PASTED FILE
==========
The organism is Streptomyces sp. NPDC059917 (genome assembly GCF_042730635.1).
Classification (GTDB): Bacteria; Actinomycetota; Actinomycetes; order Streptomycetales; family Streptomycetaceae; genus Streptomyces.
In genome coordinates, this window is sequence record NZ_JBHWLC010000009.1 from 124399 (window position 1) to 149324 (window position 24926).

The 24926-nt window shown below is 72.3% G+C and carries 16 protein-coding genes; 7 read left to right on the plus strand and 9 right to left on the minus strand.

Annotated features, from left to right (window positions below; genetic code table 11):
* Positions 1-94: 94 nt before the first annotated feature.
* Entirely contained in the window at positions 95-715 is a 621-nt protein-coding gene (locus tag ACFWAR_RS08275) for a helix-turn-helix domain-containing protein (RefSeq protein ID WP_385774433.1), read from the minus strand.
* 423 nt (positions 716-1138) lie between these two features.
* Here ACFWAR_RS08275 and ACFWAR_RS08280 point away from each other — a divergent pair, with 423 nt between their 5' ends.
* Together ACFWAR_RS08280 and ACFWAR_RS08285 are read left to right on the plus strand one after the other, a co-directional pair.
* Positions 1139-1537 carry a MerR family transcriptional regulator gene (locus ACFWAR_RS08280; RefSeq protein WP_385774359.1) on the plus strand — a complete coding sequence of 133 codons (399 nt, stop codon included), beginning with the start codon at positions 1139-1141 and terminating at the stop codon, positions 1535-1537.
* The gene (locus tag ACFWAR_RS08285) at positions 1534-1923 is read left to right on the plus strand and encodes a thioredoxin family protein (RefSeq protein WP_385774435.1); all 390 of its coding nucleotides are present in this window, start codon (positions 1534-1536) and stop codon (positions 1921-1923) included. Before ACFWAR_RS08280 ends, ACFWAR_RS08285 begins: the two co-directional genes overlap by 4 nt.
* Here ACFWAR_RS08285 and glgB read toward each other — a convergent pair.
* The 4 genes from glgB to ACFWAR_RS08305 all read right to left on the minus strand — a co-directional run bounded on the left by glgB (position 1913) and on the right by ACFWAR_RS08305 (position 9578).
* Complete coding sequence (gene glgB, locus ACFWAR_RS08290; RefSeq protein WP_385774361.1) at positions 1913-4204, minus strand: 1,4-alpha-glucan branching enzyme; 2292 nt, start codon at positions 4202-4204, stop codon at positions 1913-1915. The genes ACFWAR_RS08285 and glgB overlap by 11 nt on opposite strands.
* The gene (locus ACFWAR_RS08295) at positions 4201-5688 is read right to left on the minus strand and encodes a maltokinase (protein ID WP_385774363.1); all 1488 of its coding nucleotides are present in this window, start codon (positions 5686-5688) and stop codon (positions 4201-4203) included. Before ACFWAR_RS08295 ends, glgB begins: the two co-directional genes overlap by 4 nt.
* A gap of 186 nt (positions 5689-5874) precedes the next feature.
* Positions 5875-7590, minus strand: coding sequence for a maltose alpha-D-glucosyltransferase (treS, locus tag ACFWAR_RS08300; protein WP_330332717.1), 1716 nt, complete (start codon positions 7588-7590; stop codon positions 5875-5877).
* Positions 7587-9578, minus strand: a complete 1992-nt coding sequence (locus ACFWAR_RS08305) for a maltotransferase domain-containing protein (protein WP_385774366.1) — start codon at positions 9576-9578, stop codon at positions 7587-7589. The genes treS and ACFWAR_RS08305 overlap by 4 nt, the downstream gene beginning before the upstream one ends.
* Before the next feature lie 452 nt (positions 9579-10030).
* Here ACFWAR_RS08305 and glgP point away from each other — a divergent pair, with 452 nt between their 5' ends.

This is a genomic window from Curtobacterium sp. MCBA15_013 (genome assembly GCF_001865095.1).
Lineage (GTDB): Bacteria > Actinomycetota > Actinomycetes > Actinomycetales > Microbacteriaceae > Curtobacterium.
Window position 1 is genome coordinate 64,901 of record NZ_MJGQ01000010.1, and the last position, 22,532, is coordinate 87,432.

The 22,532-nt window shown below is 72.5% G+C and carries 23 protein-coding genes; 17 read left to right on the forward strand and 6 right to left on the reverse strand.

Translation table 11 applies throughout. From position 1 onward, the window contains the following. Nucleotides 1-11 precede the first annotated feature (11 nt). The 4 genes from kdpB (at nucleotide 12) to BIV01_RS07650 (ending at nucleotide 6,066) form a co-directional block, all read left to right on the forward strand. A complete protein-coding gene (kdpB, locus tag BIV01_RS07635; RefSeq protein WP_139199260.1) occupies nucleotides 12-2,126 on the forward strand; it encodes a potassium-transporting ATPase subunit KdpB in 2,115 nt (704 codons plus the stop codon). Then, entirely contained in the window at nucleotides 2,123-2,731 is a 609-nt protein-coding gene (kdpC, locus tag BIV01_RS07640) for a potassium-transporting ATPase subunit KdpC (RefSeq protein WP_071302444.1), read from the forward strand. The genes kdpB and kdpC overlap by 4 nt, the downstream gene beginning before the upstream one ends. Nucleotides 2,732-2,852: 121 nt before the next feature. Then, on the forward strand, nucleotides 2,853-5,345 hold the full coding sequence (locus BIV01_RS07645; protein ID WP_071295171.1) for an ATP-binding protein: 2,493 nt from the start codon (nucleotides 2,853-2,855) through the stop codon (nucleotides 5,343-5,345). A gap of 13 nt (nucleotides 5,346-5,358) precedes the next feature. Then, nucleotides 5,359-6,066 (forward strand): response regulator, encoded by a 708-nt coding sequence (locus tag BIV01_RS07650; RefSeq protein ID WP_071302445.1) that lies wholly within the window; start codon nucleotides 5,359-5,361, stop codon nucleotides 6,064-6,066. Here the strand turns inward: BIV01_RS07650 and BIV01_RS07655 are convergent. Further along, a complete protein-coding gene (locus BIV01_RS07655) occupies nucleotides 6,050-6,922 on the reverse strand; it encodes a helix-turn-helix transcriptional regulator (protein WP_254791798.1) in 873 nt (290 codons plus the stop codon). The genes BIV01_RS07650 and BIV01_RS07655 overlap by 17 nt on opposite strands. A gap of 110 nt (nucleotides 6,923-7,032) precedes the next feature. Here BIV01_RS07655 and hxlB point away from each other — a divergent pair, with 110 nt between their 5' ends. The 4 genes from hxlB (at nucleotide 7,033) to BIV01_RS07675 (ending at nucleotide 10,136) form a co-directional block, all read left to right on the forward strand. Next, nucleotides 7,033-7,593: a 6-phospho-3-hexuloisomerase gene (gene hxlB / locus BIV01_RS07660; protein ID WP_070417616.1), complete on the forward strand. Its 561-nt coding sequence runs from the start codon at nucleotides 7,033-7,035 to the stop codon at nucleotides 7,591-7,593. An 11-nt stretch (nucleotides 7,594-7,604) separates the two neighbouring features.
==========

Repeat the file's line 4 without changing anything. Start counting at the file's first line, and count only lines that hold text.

The 24926-nt window shown below is 72.3% G+C and carries 16 protein-coding genes; 7 read left to right on the plus strand and 9 right to left on the minus strand.